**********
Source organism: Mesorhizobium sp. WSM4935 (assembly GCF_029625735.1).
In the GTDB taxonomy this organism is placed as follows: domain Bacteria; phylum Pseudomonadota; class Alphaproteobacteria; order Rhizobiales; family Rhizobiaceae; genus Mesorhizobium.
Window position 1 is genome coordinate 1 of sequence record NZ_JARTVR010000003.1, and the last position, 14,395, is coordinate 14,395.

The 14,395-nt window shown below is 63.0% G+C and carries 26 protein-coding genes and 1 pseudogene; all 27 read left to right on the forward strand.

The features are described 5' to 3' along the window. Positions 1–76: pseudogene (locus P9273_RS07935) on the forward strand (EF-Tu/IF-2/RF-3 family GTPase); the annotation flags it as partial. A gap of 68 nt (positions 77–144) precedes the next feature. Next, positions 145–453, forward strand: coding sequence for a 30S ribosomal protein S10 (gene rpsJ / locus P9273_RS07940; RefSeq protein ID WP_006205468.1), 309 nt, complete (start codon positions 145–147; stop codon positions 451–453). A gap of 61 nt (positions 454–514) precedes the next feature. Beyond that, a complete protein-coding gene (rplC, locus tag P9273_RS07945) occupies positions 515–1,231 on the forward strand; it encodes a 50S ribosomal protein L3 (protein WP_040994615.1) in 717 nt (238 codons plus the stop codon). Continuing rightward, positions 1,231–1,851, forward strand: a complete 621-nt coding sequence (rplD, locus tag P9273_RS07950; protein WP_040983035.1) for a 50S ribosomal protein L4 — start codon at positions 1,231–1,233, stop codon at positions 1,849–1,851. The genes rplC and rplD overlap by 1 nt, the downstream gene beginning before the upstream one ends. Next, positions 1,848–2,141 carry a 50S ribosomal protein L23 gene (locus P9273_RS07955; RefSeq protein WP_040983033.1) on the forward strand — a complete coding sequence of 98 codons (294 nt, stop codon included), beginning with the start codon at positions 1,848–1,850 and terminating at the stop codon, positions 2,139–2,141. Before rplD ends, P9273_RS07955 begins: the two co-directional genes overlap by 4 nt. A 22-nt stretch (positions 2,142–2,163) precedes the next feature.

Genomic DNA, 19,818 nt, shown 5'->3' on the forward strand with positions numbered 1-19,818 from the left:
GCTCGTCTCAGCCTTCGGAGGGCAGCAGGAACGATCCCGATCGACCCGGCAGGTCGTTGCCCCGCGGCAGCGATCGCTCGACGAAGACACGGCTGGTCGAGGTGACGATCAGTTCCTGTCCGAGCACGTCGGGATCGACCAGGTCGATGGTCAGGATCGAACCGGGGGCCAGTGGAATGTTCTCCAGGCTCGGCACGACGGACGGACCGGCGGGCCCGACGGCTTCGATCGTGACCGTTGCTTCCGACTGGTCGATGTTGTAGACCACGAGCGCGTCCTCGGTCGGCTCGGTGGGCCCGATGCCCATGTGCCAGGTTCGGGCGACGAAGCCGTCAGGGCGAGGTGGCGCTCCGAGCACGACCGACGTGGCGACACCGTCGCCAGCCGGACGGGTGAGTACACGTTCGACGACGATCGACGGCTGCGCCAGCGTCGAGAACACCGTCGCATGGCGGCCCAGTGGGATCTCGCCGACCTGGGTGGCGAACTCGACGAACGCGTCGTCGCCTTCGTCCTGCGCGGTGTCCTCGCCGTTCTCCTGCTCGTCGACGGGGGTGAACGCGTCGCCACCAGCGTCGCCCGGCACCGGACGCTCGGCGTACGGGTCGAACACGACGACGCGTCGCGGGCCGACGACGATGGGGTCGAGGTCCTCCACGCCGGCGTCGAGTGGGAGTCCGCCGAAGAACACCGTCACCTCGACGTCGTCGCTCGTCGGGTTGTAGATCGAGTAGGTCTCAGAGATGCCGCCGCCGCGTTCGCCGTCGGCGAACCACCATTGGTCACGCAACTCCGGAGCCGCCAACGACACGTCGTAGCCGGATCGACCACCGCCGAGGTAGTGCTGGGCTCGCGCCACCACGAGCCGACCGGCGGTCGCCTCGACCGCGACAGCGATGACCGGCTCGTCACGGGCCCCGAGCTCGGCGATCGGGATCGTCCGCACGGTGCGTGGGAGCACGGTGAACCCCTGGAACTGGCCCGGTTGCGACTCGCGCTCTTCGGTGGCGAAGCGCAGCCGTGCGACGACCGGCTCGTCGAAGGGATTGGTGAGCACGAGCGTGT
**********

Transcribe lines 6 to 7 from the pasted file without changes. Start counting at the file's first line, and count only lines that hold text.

Genomic DNA, 19,818 nt, shown 5'->3' on the forward strand with positions numbered 1-19,818 from the left:
GCTCGTCTCAGCCTTCGGAGGGCAGCAGGAACGATCCCGATCGACCCGGCAGGTCGTTGCCCCGCGGCAGCGATCGCTCGACGAAGACACGGCTGGTCGAGGTGACGATCAGTTCCTGTCCGAGCACGTCGGGATCGACCAGGTCGATGGTCAGGATCGAACCGGGGGCCAGTGGAATGTTCTCCAGGCTCGGCACGACGGACGGACCGGCGGGCCCGACGGCTTCGATCGTGACCGTTGCTTCCGACTGGTCGATGTTGTAGACCACGAGCGCGTCCTCGGTCGGCTCGGTGGGCCCGATGCCCATGTGCCAGGTTCGGGCGACGAAGCCGTCAGGGCGAGGTGGCGCTCCGAGCACGACCGACGTGGCGACACCGTCGCCAGCCGGACGGGTGAGTACACGTTCGACGACGATCGACGGCTGCGCCAGCGTCGAGAACACCGTCGCATGGCGGCCCAGTGGGATCTCGCCGACCTGGGTGGCGAACTCGACGAACGCGTCGTCGCCTTCGTCCTGCGCGGTGTCCTCGCCGTTCTCCTGCTCGTCGACGGGGGTGAACGCGTCGCCACCAGCGTCGCCCGGCACCGGACGCTCGGCGTACGGGTCGAACACGACGACGCGTCGCGGGCCGACGACGATGGGGTCGAGGTCCTCCACGCCGGCGTCGAGTGGGAGTCCGCCGAAGAACACCGTCACCTCGACGTCGTCGCTCGTCGGGTTGTAGATCGAGTAGGTCTCAGAGATGCCGCCGCCGCGTTCGCCGTCGGCGAACCACCATTGGTCACGCAACTCCGGAGCCGCCAACGACACGTCGTAGCCGGATCGACCACCGCCGAGGTAGTGCTGGGCTCGCGCCACCACGAGCCGACCGGCGGTCGCCTCGACCGCGACAGCGATGACCGGCTCGTCACGGGCCCCGAGCTCGGCGATCGGGATCGTCCGCACGGTGCGTGGGAGCACGGTGAACCCCTGGAACTGGCCCGGTTGCGACTCGCGCTCTTCGGTGGCGAAGCGCAGCCGTGCGACGACCGGCTCGTCGAAGGGATTGGTGAGCACGAGCGTGT